This first collection of John Lahr’s theatre writing from The New Yorker—for which he won his second George Jean Nathan Award for Dramatic Criticism—draws on his skills as a biographer, theatre historian, and cultural commentator. “At the end of an essay, “ Lahr writes in his introduction, “I want the reader to know more about the even than just what I think about it.”
This philosophy has led Lahr to include in his theatrical discussions personal interviews, texts from diaries, letters, memoirs, and plays to reveal the world of theatre and the denizens who make it in an immediate contextural way. Through Lahr’s eyes, the work of such remarkable playwrights as Tennessee Williams, Tony Kushner, Arthur Miller, Alan Bennett, Clifford Odets, Oscar Wilde, and Tom Stoppard come vividly to life. Here to, Lahr explores the contradictions of Stephen Sondheim, the raw brilliance of Savion Glover’s tap dancing, the genius of George and Ira Gershwin, the joyful inventiveness of director George C. Wolfe, the caustic talent of comedian Bill Hicks.
“This is a beautiful, important book. Here is a funny, elegant, smart chronicler unashamed of his love for the art and for its artists. There are fantastic stories, brilliant insights, histories, and resurrections. Lahr’s book brought me a new and renewed appreciation of the complexity, humanity, and nobility of dramatic art.”
“I loved Light Fantastic. Mr. Lahr extends and enhances The New Yorker’s tradition of participatory criticism. He writes of the theatre with humour and insight, and not only with love, but with a beautiful sweetness.”
Stephen Sondheim | Noel Coward | Sam Shephard | Lieber & Stooller Dame Edna Everage | Eugene O’Neill | Woody Allen | The Beatles | Joe Orton | Hog Heaven: Scenes from Dallas | Studs Terkel | Walt Whitman Hunter S. Thompson | Joan Didion | John Gregory Dunne | Notes on Fame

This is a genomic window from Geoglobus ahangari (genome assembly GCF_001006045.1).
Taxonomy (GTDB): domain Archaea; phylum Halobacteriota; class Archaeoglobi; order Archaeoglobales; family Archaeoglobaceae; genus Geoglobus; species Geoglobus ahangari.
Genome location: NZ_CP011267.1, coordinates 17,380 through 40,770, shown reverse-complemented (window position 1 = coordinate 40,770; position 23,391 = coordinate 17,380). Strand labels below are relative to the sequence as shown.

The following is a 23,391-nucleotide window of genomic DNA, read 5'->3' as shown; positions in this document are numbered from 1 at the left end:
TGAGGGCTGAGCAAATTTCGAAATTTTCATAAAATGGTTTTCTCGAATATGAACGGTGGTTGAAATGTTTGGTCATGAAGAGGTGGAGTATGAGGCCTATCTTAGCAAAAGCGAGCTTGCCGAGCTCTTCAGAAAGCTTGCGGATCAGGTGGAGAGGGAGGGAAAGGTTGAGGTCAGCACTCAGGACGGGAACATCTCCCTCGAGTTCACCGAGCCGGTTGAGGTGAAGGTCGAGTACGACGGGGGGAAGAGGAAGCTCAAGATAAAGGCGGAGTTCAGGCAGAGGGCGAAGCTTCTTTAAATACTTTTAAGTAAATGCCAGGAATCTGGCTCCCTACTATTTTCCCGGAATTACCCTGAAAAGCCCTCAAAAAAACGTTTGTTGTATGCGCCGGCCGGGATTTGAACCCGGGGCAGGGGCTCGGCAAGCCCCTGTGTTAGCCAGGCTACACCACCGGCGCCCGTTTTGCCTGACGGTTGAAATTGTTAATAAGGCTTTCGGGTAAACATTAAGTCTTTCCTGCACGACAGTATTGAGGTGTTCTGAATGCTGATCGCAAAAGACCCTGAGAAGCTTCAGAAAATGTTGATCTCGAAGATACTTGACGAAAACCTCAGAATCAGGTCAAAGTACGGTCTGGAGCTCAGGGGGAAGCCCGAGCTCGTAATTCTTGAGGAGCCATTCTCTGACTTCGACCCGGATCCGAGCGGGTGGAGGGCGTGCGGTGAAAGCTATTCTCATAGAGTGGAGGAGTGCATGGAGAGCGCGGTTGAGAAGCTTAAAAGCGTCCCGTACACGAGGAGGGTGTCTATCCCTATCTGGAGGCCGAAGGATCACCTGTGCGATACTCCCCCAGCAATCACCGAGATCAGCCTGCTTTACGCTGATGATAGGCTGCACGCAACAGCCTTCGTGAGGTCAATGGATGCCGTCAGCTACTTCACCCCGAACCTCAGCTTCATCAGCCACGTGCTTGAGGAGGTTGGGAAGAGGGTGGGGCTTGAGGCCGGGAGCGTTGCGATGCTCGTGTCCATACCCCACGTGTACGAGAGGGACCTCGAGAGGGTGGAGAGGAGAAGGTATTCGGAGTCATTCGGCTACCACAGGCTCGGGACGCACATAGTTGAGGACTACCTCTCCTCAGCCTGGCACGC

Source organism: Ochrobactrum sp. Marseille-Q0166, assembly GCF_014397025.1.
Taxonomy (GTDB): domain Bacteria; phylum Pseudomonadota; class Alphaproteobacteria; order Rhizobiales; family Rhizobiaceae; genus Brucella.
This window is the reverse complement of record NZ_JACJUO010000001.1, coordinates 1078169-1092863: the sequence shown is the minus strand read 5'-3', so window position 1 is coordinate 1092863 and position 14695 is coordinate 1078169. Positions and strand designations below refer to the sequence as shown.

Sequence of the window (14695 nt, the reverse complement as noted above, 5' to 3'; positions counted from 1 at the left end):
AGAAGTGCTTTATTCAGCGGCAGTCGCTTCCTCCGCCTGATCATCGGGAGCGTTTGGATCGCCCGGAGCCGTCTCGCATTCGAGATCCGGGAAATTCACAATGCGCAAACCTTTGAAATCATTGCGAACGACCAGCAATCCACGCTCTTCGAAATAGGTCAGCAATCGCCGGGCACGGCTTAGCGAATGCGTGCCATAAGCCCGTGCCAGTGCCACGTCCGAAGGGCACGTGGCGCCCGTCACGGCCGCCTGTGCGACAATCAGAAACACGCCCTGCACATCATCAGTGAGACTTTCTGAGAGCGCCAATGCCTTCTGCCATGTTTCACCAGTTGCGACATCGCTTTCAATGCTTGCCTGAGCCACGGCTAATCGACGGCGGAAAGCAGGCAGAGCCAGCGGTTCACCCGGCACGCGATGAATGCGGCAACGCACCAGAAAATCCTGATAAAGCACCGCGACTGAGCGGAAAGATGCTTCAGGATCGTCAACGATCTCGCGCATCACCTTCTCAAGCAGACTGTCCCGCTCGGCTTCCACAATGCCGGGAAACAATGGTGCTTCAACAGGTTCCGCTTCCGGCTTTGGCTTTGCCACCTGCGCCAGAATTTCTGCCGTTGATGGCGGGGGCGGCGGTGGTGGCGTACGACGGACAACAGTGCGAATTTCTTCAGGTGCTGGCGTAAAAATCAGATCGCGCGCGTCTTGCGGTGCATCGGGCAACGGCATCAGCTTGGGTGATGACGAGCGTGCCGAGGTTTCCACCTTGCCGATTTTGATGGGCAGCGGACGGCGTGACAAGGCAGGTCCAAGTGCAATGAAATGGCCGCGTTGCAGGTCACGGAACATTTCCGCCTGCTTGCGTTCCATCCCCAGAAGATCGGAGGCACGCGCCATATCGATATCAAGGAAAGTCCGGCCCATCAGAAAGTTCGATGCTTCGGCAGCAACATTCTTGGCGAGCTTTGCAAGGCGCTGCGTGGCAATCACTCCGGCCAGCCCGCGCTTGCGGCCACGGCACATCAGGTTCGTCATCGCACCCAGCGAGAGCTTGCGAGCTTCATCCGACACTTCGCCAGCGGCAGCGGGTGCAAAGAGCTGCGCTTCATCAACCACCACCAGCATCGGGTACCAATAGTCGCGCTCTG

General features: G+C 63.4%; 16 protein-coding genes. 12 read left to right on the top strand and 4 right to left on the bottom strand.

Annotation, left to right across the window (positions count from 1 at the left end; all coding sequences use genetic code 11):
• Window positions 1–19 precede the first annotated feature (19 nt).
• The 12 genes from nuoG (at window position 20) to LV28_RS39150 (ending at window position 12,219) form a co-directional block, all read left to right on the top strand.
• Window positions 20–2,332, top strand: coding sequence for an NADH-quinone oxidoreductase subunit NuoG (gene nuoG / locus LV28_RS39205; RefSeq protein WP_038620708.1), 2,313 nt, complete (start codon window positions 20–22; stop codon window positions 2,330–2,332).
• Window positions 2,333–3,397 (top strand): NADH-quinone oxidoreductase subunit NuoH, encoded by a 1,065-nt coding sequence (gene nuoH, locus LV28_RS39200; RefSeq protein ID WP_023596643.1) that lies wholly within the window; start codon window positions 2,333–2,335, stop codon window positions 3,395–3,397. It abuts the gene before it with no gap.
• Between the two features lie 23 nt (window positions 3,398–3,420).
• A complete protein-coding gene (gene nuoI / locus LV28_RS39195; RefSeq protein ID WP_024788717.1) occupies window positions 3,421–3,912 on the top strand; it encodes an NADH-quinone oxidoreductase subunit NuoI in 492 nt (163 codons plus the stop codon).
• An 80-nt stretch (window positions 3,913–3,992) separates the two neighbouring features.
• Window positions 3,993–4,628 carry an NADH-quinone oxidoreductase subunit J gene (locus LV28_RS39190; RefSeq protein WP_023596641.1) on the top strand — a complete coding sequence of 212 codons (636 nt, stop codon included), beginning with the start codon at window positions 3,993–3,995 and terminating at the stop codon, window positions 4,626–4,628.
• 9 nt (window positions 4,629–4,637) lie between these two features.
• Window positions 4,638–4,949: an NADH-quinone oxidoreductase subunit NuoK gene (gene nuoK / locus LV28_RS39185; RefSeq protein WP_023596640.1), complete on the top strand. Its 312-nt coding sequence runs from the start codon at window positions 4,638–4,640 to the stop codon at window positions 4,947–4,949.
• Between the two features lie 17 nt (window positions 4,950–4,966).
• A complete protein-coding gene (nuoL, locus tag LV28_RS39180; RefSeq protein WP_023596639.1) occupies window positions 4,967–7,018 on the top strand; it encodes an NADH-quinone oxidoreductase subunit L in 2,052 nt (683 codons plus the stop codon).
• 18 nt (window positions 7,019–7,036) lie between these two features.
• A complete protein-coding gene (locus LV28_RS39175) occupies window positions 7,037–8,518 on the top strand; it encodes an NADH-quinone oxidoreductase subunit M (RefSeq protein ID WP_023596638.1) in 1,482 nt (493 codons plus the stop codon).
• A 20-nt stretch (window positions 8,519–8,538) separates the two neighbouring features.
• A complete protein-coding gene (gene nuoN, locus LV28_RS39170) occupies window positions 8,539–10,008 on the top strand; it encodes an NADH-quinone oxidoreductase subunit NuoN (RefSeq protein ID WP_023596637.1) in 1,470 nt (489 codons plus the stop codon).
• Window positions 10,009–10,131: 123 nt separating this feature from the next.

A brilliant collection of highly illuminating, lively, often polemical essays (two of which have received the ASCAPDeems Taylor Award) that speak about the theatre, about writing, about fame and notoriety, and about the men and women who spend their lives in the service of entertainment.
Included here are three brilliant extended essays on the inextricably linked works and lives of three playwrights: Noel Coward, whose seemingly frivolous, charming plays reflected both his own detachment from the world and his deep craving for affection… Eugene O’Neill, who turned to writing as an anodyne for the anxiety and pain of his own life and attempted to make peace with the present by confessing, in his work, the sins of his past …and Joe Orton, whose plays confronted the audience with facets of life they would have preferred to ignore, and whose own life confirmed his belief that “man is capable of every bestiality.”
There is a brilliant critique of the work of Stephen Sondheim that finds the dark side of the lyrics written by the “laureate of disillusion”… a paean to Leiber & Stoller, whose lyrics for such songs as “Yakety Yak,” “Poison Ivy,” and “Charlie Brown” “took our confusion and gave it back to us asjoy”…a study of Sam Shepard as both “bad boy” and artist… a re-examination of the Beatles’ music in light of the “crow’s feet and the other crenulations of age” that the author now sees in his mirror… an examination of the “mood of decline” displayed in the comedy of Woody Allen.
In a relentlessly acute essay called “Hog Heaven: Scenes from Dallas,” Lahr examines the city and finds in its “protean, schizophrenic personality” a symbol of the way contemporary America has distorted the ‘American Dream.” And further particularizing this observation, he looks at the writing of Studs Terkel, whose American Dream: Lost and Found seems to show that the Dream has become a trance… of Walt Whitman (he “promoted a cult of identity which, stripped of its spiritual trappings a century later, has its apotheosis in.. stardom”)… of Hunter Thompson, the “first wild man” of American journalism …ofJoan Didion and John Gregory Dunne, “the Luntsof the Los Angeles literary scene.” And finally, in a long, penetrating essay entitled “Notes on Fame,” he analyzes the ways in which the notion and facts of fame affect not only the famous but those who have made them so.